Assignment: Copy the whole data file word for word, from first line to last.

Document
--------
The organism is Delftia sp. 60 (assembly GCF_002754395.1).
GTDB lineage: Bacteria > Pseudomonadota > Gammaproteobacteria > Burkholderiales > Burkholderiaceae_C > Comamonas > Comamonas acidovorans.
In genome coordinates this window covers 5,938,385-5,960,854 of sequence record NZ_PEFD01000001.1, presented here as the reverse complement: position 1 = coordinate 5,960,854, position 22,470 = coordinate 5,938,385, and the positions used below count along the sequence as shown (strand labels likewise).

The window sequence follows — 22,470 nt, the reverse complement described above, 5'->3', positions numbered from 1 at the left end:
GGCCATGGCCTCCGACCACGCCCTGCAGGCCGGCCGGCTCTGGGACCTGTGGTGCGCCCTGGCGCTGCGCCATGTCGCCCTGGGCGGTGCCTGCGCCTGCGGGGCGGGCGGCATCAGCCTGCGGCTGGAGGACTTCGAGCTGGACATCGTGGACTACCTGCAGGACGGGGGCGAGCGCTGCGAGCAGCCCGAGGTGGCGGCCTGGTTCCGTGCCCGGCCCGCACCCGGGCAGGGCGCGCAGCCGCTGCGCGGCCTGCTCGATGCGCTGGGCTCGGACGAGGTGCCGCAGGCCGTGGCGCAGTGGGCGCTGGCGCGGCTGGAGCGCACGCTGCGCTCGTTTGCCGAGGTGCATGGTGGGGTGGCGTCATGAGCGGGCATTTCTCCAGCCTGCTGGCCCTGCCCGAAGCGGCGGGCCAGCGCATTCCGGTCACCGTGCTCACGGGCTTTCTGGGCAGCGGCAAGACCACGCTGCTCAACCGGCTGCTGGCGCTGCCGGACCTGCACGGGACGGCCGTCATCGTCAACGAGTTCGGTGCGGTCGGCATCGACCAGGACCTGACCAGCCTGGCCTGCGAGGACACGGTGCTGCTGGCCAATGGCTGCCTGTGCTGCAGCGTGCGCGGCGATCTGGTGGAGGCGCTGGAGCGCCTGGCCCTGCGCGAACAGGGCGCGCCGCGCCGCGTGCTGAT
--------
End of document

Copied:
The organism is Delftia sp. 60 (assembly GCF_002754395.1).
GTDB lineage: Bacteria > Pseudomonadota > Gammaproteobacteria > Burkholderiales > Burkholderiaceae_C > Comamonas > Comamonas acidovorans.
In genome coordinates this window covers 5,938,385-5,960,854 of sequence record NZ_PEFD01000001.1, presented here as the reverse complement: position 1 = coordinate 5,960,854, position 22,470 = coordinate 5,938,385, and the positions used below count along the sequence as shown (strand labels likewise).

The window sequence follows — 22,470 nt, the reverse complement described above, 5'->3', positions numbered from 1 at the left end:
GGCCATGGCCTCCGACCACGCCCTGCAGGCCGGCCGGCTCTGGGACCTGTGGTGCGCCCTGGCGCTGCGCCATGTCGCCCTGGGCGGTGCCTGCGCCTGCGGGGCGGGCGGCATCAGCCTGCGGCTGGAGGACTTCGAGCTGGACATCGTGGACTACCTGCAGGACGGGGGCGAGCGCTGCGAGCAGCCCGAGGTGGCGGCCTGGTTCCGTGCCCGGCCCGCACCCGGGCAGGGCGCGCAGCCGCTGCGCGGCCTGCTCGATGCGCTGGGCTCGGACGAGGTGCCGCAGGCCGTGGCGCAGTGGGCGCTGGCGCGGCTGGAGCGCACGCTGCGCTCGTTTGCCGAGGTGCATGGTGGGGTGGCGTCATGAGCGGGCATTTCTCCAGCCTGCTGGCCCTGCCCGAAGCGGCGGGCCAGCGCATTCCGGTCACCGTGCTCACGGGCTTTCTGGGCAGCGGCAAGACCACGCTGCTCAACCGGCTGCTGGCGCTGCCGGACCTGCACGGGACGGCCGTCATCGTCAACGAGTTCGGTGCGGTCGGCATCGACCAGGACCTGACCAGCCTGGCCTGCGAGGACACGGTGCTGCTGGCCAATGGCTGCCTGTGCTGCAGCGTGCGCGGCGATCTGGTGGAGGCGCTGGAGCGCCTGGCCCTGCGCGAACAGGGCGCGCCGCGCCGCGTGCTGAT